Presentation on theme: "Health Inequalities in the New Public Health System 28 th February 2012 Dr Jessica Allen Deputy Director Marmot Review Team Institute of Health Equity."— Presentation transcript:
Health Inequalities in the New Public Health System 28 th February 2012 Dr Jessica Allen Deputy Director Marmot Review Team Institute of Health Equity UCL
New Public Health System Move to local authorities –Money? –Focus – health services or SDH? –Leadership CCGs? –Population focus? – registration –Funding? –Health inequalities? NHS Workforce?
Health and Wellbeing Throughout Life Empowering Local Government and Communities Taking a life course approach Giving every child the best start in life Making work pay Designing communities for active aging and sustainability. Collaborative working with business and the voluntary sector A new public health system with strong local and national leadership.
Approach for new public health system tackling health inequalities
Fair Society, Healthy Lives (The Marmot Review) Health inequalities are not inevitable or immutable Health inequalities result from social inequalities - ‘causes of the causes’ – the social determinants Focusing solely on most disadvantaged will not be sufficient - need ‘proportionate universalism’ Reducing health inequalities vital to economy - cost of inaction
Strategic Drivers: 6 key policy objectives of Fair Society, Healthy Lives. A.Give every child the best start in life B.Enable all children, young people and adults to maximise their capabilities and have control over their lives C.Create fair employment and good work for all D.Ensure healthy standard of living for all E.Create and develop healthy and sustainable places and communities F. Strengthen the role and impact of ill health prevention
Policy Development and delivery – all levels Cross government and cross-sectoral Proportionate universal Health equity in all policies International, national and local – multi levelled approach Partnership working Involving communities Public health leadership
Interventions and strategies
Early Years E.g. Increase children and family services. Employment and Work E.g. Address stress at work. Standard of Living E.g. Tackling debt problems. Education and Skill Development E.g. Reduce the number of NEETs. Communities and Places E.g. Reducing environmental inequalities. Prevention and Regulation E.g. Smoking ban in public places. Delivery system E.g. Swansea and Wrexham Delivery system E.g. Birmingha m Brighter Futures E.g. Advertising campaigns E.g. Free NRT E.g. Stop smoking programmes E.g. School educational programmes Delivery system E.g. BLT Strategy Framework E.g. 5-a-day campaign E.g. Weight management programmes Delivery system E.g. Feeling good about where you live Downstream interventions Equity E.g. Reducing population groups’ differences in PPHCs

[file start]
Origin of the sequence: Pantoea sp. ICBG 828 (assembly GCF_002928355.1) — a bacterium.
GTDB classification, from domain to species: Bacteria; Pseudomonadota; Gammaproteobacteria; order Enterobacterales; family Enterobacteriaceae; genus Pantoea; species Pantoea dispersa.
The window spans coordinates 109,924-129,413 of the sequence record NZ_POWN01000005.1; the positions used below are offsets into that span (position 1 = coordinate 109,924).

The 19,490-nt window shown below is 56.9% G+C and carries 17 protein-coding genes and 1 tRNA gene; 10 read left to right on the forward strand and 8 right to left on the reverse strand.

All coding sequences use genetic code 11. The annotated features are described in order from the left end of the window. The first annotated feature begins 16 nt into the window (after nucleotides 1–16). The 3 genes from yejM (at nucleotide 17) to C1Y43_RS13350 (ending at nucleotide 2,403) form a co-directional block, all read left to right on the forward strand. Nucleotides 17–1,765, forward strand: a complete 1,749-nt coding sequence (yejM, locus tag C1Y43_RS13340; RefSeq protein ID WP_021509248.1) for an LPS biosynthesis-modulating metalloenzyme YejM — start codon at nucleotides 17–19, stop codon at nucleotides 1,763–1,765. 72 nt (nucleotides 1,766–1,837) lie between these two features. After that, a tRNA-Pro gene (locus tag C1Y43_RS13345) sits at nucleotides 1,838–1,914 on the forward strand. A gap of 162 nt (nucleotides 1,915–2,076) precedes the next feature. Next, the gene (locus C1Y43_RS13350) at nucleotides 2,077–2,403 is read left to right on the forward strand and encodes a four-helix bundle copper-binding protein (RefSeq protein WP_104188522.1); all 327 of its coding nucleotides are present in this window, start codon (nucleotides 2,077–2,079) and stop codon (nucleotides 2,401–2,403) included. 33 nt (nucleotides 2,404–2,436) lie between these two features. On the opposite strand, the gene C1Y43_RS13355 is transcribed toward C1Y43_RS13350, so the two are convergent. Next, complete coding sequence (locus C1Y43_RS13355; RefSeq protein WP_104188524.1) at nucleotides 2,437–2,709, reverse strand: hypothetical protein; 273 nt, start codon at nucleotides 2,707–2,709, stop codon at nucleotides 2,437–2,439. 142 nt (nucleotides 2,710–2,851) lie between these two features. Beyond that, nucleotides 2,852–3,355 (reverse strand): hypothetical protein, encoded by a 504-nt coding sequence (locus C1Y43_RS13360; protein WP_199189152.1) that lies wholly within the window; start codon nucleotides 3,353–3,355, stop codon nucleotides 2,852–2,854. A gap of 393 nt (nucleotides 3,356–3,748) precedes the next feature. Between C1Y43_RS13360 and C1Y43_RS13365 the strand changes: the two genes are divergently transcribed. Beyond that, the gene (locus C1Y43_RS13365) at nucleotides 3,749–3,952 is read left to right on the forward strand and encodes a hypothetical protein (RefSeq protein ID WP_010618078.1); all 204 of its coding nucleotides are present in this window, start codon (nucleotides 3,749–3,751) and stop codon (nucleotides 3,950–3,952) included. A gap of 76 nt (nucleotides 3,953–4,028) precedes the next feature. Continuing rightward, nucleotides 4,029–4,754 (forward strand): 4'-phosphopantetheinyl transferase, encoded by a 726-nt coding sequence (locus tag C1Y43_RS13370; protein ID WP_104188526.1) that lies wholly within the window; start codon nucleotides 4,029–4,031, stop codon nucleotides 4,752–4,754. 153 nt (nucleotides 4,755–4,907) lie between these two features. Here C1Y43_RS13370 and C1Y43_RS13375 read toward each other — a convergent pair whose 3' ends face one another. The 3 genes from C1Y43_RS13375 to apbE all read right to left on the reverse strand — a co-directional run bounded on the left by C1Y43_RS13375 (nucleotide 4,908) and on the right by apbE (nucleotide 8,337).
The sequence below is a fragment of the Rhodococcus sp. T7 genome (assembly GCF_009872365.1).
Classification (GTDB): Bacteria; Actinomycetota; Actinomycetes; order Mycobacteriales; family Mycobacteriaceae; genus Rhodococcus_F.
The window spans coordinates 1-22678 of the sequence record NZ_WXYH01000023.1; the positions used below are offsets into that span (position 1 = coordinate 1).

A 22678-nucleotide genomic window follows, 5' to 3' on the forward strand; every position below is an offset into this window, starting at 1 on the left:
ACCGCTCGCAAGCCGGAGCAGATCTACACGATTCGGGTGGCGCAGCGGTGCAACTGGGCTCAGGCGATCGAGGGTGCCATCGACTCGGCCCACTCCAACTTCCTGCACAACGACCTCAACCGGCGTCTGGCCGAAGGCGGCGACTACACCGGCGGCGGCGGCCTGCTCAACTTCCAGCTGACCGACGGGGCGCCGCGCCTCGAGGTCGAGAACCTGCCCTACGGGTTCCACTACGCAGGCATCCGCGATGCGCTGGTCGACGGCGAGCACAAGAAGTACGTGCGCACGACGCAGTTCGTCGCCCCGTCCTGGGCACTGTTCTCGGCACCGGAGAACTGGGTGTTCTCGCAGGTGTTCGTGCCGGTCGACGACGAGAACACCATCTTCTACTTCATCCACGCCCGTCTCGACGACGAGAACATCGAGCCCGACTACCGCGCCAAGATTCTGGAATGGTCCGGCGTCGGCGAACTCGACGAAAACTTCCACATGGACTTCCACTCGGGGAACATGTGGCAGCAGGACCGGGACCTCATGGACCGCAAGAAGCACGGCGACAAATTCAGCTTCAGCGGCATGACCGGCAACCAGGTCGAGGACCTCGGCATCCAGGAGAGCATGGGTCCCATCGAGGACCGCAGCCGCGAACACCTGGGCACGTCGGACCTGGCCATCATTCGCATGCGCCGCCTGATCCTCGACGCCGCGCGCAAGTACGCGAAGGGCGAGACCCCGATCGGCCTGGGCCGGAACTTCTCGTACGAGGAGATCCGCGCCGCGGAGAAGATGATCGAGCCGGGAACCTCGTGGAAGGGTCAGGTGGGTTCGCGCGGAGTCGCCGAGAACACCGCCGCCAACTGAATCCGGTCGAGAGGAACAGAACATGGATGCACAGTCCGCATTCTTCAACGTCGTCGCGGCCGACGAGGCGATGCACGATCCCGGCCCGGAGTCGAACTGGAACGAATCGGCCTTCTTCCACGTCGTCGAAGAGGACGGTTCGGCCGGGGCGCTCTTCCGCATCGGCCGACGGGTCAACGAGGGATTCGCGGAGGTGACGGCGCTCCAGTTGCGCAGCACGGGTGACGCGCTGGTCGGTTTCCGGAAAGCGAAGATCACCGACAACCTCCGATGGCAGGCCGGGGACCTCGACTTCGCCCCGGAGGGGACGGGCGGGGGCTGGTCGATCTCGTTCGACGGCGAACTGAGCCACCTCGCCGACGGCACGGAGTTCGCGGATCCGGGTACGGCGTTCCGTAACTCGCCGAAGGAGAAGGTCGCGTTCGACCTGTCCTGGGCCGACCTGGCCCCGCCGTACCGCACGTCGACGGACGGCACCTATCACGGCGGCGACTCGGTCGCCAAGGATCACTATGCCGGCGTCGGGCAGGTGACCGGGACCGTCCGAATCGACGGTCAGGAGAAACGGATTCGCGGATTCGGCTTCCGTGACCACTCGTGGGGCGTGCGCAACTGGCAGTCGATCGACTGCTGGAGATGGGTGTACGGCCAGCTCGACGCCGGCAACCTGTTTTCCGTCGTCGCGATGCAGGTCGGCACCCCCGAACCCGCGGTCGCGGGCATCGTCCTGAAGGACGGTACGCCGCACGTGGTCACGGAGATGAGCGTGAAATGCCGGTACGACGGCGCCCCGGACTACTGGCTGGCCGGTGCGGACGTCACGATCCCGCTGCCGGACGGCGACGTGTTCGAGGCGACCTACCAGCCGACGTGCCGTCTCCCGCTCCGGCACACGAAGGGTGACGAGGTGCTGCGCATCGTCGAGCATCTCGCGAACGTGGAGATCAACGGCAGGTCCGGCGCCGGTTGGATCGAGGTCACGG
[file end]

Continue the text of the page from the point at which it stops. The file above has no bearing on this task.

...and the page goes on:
The risk of fuel poverty according to household income, England 2009
Education and Skills Educational attainment is a predictor of health outcomes. Higher educational attainment is associated with healthier behaviour. There is a gradient in limiting illness by level of educational attainment. There is a gradient in mortality by educational attainment.
Local government approach
Local Government Complex, disparate and diverse systems of Local Government. Focus on needs of local population and place. Differing capacities to orchestrate action to address the social determinants of health.
How? Whole System Leadership. Involving elected members Public health in all sectors - Links with other sector Areas of focus – early years, transport, planning, education, fuel poverty etc. Co-production Increasing participation and empowering communities.
Creating conditions in which individuals and communities have control over their health and lives and participate fully in society.